Redfish are biting in Little River area

Redfish like this are a dime a dozen in the Little River area throughout February. (Picture by Brandon Huskins)

From Dunn Sound and upper Calabash River to the large flats behind Bird Island, Little River is small. But it has plenty of winter habitat to satisfy a large fishery of redfish.

Redfish congregate in large winter schools. Guide Brandon Huskins of Any Tide Charters prefers conditions that allow for a 2–3-degree temperature increase that occurs during the middle of the day.

“With the right shallow draft boat, you can get to where the fish are in winter,” Huskins said. (843-877-7068) “In February, I find redfish schooled up in potholes in the back of creeks.”

“Anytime you have a low tide in the middle of the day with full sun is the best time to target reds in winter,” he said.

The sun will quickly heat up the dark mud and the shallow waters on low tide.

“Two to 3 degrees warmer is a huge difference to a fish,” he said.

Huskins sets up in an area an hour or two before low tide and allows the fish to fall out of the shallower spots and come right to him.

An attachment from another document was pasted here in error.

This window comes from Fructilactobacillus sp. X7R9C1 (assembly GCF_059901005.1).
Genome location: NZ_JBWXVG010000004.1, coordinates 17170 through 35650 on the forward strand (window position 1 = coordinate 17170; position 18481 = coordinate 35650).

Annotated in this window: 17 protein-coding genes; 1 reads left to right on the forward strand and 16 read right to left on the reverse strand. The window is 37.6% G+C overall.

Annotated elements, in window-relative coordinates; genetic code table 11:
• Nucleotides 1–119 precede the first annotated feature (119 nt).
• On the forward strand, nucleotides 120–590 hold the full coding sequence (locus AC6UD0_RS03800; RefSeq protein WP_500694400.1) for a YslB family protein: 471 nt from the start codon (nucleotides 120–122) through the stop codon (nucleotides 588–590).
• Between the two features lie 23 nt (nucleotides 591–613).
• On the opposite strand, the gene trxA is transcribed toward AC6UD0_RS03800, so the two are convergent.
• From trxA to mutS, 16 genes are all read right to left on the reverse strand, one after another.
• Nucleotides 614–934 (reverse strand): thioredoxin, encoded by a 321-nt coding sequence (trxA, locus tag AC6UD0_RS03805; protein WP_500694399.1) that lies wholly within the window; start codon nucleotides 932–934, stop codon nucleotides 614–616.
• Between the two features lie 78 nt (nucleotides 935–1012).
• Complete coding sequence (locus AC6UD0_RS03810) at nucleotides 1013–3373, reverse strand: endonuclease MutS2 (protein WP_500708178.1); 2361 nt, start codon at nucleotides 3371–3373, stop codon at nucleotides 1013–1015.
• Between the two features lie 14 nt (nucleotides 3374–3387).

“The fish will either be in the potholes, or they will be feeding along oyster bars or sand flats that lead up to the potholes,” he said.

Use a slow presentation

The creeks aren’t flush with food as they were several months ago. But some mullet and mud minnows overwinter in these creeks. So the reds are not too picky, but expect a slow presentation under these conditions.

“Mud minnows on a jig head are great. But fresh shrimp off one of the local shrimp boats can work well,” he said.

While a live swimming minnow is ideal, artificial lures will produce excellent returns if fished correctly.

Huskins likes lightly-weighted Ned Heads with small Z-Man soft plastics.

“I cast over there and wiggle it or bounce it a little bit and if they are going to eat, they will take it,” he said.

Winter redfish can be an exciting time to fish because 20-30 fish days are common without moving the boat. And redfish are homebodies as long as they don’t get run out of the house. Expect the fish to routinely come to the same potholes every day for a week or two until the tides or something else pushes them out.

About Jeff Burleson 1312 Articles
Jeff Burleson is a native of Lumberton, N.C., who lives in Myrtle Beach, S.C. He graduated from N.C. State University with a degree in fisheries and wildlife sciences and is a certified biologist and professional forester for Southern Palmetto Environmental Consulting.

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